Expedition Around North America
Log Book
Leg 10 :
Sitka (Alaska) - Vancouver (Canada)
(14 -24 October, 2008 )
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Leg 10
Sitka (Alaska) - Vancouver (Canada)
(14 - 24 October, 2008 )

October 23rd and 24th, 2008
(time onboard = UTC – 7)
Maritime Museum of Vancouver, Vancouver, BC

23h00 local time

The weather is calm and should stay that way until we arrive in Vancouver. We sail the main part of the Johnstone Strait at night. It is sad because resident Orcas live there. Unfortunately we can’t reduce our speed, we have to keep going towards the “Seymour Narrows” and its violent currents. When we approach, our speed increases a lot, the elements play with us. In the narrowest part, we have up to 7 knots of current, then we’re quick to reach the Georgia Strait. It’s a beautiful day. A gentle breeze from the North-East pushes us towards our destination. We dare to think we will be on time in Vancouver. Before noon, many blows are in sight. Orcas are paying us a visit. They come next to us, they are very curious. The night goes on, very comfortable. Discussions are a lot about being on time or not. The elements stay with us. In the middle of the day, on Friday, a light wind starts to blow against us, but we almost reached our target now. Soon we can see sail boats from the “Blue Water Cruising Association” sailing to welcome us. It’s 3h15pm when we reach “Atkinson Point”, the appointment was at three. We’re enjoying this wonderful moment. It’s such a warm welcome committee. It’s 5PM when we dock “Southern Star” at the Vancouver Maritime Museum.
That’s the end of the 10th leg of the expedition. We have sailed 9535 nautical mille from Tromsø.

Were onboard from Sitka to Vancouver :

Background, from left to right :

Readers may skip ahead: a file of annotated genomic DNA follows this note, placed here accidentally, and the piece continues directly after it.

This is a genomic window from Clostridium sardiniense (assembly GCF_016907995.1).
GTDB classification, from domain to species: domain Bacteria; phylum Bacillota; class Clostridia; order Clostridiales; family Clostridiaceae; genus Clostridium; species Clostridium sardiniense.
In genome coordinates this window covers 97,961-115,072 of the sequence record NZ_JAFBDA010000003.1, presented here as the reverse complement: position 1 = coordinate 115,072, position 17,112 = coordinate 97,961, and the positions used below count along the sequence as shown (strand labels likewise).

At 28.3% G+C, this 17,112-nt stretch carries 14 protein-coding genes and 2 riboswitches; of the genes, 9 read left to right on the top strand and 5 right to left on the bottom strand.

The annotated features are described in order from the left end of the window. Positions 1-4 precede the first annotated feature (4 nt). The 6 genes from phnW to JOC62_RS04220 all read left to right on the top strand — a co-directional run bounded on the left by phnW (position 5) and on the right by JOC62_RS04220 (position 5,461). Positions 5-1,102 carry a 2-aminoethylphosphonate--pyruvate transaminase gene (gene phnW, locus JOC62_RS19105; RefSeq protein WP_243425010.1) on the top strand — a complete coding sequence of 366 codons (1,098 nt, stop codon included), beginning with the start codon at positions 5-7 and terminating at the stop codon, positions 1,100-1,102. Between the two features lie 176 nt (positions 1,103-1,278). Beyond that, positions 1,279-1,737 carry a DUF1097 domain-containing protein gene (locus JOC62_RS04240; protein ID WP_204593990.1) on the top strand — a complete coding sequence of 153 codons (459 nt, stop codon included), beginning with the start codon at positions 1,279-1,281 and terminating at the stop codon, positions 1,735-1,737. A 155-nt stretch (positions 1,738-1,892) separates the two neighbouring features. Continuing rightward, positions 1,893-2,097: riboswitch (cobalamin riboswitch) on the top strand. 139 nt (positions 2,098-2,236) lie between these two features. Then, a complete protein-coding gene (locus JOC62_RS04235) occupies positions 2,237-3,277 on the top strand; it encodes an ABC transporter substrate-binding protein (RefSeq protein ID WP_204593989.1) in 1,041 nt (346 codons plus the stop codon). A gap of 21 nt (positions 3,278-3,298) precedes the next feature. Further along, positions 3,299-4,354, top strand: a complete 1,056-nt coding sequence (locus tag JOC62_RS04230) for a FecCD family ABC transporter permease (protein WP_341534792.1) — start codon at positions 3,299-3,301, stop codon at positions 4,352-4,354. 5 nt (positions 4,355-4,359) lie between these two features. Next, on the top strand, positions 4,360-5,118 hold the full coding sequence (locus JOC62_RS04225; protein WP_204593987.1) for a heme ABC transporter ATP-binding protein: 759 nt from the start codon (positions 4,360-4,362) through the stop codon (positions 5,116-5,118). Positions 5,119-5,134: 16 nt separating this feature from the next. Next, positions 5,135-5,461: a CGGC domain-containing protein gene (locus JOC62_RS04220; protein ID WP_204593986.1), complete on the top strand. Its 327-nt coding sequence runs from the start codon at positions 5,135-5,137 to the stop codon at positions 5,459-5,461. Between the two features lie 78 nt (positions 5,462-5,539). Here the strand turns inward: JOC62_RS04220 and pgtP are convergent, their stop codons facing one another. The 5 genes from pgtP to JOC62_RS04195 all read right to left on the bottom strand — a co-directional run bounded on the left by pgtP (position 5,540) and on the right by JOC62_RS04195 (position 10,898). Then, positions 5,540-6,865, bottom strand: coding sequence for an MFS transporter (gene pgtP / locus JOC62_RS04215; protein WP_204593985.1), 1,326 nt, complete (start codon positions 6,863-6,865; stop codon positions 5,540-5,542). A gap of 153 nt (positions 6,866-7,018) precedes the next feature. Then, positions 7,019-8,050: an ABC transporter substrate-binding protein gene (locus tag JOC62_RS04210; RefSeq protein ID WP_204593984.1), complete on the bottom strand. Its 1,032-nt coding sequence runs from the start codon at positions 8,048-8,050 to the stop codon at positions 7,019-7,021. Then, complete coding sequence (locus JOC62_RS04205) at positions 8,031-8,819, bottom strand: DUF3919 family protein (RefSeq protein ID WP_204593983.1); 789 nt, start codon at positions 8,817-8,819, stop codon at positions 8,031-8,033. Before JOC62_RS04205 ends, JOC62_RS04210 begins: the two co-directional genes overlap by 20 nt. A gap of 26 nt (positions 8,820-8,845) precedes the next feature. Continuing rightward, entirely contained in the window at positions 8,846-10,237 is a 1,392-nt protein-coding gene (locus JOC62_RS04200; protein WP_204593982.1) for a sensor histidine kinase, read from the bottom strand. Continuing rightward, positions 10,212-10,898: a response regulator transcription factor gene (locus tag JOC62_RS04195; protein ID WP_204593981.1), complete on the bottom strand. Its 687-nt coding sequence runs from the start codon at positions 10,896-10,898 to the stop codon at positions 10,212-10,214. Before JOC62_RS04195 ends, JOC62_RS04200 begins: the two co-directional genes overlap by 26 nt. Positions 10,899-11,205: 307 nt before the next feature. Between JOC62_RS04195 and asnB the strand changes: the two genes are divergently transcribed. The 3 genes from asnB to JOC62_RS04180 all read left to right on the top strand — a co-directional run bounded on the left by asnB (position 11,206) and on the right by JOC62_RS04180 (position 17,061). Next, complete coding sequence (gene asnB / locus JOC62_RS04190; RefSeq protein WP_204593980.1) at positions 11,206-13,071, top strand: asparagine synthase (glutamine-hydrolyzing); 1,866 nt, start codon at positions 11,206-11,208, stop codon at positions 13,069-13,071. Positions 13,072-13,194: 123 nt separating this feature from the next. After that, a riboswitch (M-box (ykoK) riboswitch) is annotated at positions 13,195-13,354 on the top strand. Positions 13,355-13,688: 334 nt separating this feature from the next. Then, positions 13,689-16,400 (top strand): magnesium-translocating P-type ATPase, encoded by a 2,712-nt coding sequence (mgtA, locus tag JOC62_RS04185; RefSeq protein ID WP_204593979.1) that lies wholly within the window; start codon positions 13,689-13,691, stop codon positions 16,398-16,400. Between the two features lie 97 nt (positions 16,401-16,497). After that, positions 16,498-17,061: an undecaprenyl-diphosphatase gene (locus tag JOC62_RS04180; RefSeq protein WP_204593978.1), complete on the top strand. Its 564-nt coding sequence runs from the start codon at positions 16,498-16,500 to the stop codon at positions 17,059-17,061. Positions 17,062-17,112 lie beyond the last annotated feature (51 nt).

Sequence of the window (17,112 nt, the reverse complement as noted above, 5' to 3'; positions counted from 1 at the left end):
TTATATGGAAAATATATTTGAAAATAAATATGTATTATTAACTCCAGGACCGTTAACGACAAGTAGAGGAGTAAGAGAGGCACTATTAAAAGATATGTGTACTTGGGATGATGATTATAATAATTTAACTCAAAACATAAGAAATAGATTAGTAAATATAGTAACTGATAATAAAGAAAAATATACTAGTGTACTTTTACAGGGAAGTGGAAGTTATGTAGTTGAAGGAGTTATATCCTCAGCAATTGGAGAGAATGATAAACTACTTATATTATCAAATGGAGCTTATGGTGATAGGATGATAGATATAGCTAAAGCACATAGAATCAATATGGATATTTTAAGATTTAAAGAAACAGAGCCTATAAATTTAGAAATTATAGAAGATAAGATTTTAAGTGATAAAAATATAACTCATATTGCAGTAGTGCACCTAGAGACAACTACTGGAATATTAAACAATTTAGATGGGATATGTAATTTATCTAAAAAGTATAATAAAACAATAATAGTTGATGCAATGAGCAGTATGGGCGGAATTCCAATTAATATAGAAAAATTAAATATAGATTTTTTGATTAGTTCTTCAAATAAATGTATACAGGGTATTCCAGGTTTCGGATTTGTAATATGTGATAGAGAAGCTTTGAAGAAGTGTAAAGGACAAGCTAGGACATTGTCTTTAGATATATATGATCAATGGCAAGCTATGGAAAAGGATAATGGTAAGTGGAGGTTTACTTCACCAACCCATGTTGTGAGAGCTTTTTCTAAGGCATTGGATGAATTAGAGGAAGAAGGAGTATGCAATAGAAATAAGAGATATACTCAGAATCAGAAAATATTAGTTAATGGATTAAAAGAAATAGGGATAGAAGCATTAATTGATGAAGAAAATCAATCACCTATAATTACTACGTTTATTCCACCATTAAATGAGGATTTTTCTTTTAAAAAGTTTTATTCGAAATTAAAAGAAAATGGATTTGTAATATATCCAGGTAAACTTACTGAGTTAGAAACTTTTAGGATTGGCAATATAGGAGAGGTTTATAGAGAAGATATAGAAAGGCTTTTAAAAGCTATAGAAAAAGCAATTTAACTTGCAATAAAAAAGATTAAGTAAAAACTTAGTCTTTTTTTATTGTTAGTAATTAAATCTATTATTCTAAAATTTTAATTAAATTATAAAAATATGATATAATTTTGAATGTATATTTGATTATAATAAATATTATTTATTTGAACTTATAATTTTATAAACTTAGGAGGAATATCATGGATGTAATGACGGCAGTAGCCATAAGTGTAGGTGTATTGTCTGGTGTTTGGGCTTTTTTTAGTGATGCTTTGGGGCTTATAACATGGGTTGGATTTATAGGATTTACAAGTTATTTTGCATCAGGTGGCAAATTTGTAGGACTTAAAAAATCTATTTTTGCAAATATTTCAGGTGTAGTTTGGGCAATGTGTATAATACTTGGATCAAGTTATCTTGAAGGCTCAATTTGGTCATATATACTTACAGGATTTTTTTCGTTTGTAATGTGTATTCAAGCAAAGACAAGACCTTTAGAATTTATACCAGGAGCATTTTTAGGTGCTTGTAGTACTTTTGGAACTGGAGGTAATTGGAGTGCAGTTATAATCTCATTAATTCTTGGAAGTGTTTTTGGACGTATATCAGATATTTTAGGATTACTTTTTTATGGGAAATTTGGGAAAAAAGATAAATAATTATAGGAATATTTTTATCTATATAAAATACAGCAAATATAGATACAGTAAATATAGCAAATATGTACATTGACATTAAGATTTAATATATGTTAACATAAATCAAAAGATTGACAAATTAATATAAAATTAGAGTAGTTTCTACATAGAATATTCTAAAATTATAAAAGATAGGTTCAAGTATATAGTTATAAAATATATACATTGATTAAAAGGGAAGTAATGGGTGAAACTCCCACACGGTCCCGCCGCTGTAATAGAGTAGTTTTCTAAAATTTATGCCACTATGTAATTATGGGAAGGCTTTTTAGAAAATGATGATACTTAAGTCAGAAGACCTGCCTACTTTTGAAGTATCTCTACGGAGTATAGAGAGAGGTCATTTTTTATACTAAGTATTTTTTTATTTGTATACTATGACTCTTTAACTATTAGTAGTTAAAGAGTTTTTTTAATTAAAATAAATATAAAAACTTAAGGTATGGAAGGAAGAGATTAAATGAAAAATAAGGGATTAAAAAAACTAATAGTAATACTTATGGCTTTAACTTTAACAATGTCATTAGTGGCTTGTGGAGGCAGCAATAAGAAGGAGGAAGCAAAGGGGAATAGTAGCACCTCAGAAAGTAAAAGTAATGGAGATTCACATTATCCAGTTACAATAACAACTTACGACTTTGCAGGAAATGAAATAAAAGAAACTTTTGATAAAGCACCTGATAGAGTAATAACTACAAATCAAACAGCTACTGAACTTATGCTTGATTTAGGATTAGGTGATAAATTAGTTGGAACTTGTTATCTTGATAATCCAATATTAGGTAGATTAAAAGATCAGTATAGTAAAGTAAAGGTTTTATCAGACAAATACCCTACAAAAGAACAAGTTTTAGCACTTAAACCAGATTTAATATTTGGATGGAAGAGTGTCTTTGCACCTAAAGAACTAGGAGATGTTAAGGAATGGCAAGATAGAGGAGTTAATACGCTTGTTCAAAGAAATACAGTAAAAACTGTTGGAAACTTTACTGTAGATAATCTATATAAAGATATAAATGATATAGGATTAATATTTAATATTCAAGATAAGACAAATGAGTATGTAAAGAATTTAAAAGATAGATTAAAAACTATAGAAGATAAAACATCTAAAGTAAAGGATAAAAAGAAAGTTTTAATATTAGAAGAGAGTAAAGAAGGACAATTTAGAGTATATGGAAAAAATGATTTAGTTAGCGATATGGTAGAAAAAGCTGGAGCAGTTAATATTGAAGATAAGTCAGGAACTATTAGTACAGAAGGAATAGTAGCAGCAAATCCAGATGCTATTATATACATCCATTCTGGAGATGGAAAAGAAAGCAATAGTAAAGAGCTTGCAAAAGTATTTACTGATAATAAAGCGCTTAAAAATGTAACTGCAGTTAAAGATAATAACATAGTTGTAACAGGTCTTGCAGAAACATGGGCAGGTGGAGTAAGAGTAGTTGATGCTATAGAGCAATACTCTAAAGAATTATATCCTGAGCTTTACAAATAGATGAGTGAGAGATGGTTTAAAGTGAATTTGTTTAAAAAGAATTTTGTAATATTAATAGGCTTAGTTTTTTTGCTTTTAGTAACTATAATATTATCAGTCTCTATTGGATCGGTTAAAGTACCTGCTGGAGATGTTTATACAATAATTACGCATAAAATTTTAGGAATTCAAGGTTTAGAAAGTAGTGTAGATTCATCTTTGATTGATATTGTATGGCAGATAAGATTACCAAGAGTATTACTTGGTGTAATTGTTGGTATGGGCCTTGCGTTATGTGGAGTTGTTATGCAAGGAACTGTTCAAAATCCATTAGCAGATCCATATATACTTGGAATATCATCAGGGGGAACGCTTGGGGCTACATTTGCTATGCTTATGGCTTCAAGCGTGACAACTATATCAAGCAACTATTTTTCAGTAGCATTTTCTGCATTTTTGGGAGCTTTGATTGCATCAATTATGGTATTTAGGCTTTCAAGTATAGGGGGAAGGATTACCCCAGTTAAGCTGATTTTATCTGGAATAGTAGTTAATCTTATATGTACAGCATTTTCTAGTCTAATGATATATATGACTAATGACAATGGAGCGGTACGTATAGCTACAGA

Olivier Pitras (France)
Laurent Cérésoli (France)
Peggy Vaugelade (France)
Michel Tréguier (France)
Odile Tréguier (France)
Philippe Loison (France)
Bernard Dousset (France)
Pierre Gamet (France)

In front, from left to right :

Lydie Pacteau (France)
Vincent Berthet (France)
Vonne Blanchet (France)
Jean Fribourg (France)
Jeanne Cossard (France)

Orca in the Georgia Strait
Photo Vincent Berthet
(Click to enlarge)


The Sitka-Vancouver Crew
Photo Aventure Voyages Vancouver
(Click to enlarge)

October 22nd, 2008
(time onboard = UTC – 7)
Broughton Strait, Vancouver Island.
50°33’N – 126°51’W

23:00 local time

When we wake up, the wind is still blowing hard in the Queen Charlotte Strait. The crew goes for a walk around the area. We’re in the starting blocks, ready to go as soon as possible. Finally the wind rotation announcing the end of the gale arrives in the middle of the afternoon. We set sail immediately and make our way towards the channels that mark the separation between Vancouver Island and the continent. Showers and wind are still there but a lot less violent than yesterday. After a few hours, the wind becomes a gentle breeze and we sail in calm waters. The night is dark and the straits are narrow but the crew is well trained now for that kind of navigation. Everything is so much easier with good weather. At the end of the evening, we’re in the South of Pearse Islands at a short distance from Beaver Cove. Our gain is correct but we’re far from Vancouver. The ideal would be to arrive at 3 PM at Atkinson Point on Friday to honor the appointment we have with sailboats from the Bluewater Cruising Association of Vancouver. We do our best to go on and win mile after mile on the route.

Potatoes-Photo Vincent Berthet
Photo Vincent Berthet
(Click to enlarge)

October 21st, 2008
(time onboard = UTC – 7)
Port Hardy, Vancouver Island, BC, Canada
50°434N – 127°29’W
22h00 local time

Two hours before dawn, South of Fitz Hugh Sound, we reach the open sea. The sky is partly clear and the moon allows us to see every islets and rocks.
At sunrise, the wind starts to blow gently from the South-East announcing the gale to come. We’re making here an interesting bet with the elements. On the one hand, if the gale starts when we are in front of the Gordon Channel between Vancouver island and the continent, we’ll have to make a big U turn to seek shelter. On the other hand if we can reach the first islands of the Hecate Strait, we’ll be able to cast anchor somewhere waiting for better conditions. It's worth trying it, we are already late to reach Vancouver on time.